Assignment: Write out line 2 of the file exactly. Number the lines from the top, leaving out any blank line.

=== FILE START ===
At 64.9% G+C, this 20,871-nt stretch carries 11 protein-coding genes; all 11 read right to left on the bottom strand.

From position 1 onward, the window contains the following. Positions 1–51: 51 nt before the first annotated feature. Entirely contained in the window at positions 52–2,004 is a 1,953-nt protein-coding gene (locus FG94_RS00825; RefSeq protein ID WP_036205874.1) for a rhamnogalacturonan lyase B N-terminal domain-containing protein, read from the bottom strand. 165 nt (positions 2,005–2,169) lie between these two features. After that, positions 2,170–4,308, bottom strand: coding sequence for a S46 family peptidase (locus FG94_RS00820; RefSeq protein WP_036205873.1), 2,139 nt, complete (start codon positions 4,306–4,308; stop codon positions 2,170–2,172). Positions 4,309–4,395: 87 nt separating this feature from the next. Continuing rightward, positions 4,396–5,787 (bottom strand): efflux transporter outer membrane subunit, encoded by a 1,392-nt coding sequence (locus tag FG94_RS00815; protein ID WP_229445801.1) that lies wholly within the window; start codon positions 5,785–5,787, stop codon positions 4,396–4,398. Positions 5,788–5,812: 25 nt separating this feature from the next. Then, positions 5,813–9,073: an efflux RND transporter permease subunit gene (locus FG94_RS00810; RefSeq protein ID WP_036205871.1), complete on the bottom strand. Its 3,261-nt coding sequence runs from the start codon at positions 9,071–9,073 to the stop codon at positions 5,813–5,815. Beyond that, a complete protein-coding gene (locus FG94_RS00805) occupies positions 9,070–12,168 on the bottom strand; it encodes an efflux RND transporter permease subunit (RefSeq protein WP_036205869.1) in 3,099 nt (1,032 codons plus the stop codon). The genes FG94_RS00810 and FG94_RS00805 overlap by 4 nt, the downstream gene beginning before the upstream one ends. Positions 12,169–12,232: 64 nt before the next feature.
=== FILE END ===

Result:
From position 1 onward, the window contains the following. Positions 1–51: 51 nt before the first annotated feature. Entirely contained in the window at positions 52–2,004 is a 1,953-nt protein-coding gene (locus FG94_RS00825; RefSeq protein ID WP_036205874.1) for a rhamnogalacturonan lyase B N-terminal domain-containing protein, read from the bottom strand. 165 nt (positions 2,005–2,169) lie between these two features. After that, positions 2,170–4,308, bottom strand: coding sequence for a S46 family peptidase (locus FG94_RS00820; RefSeq protein WP_036205873.1), 2,139 nt, complete (start codon positions 4,306–4,308; stop codon positions 2,170–2,172). Positions 4,309–4,395: 87 nt separating this feature from the next. Continuing rightward, positions 4,396–5,787 (bottom strand): efflux transporter outer membrane subunit, encoded by a 1,392-nt coding sequence (locus tag FG94_RS00815; protein ID WP_229445801.1) that lies wholly within the window; start codon positions 5,785–5,787, stop codon positions 4,396–4,398. Positions 5,788–5,812: 25 nt separating this feature from the next. Then, positions 5,813–9,073: an efflux RND transporter permease subunit gene (locus FG94_RS00810; RefSeq protein ID WP_036205871.1), complete on the bottom strand. Its 3,261-nt coding sequence runs from the start codon at positions 9,071–9,073 to the stop codon at positions 5,813–5,815. Beyond that, a complete protein-coding gene (locus FG94_RS00805) occupies positions 9,070–12,168 on the bottom strand; it encodes an efflux RND transporter permease subunit (RefSeq protein WP_036205869.1) in 3,099 nt (1,032 codons plus the stop codon). The genes FG94_RS00810 and FG94_RS00805 overlap by 4 nt, the downstream gene beginning before the upstream one ends. Positions 12,169–12,232: 64 nt before the next feature.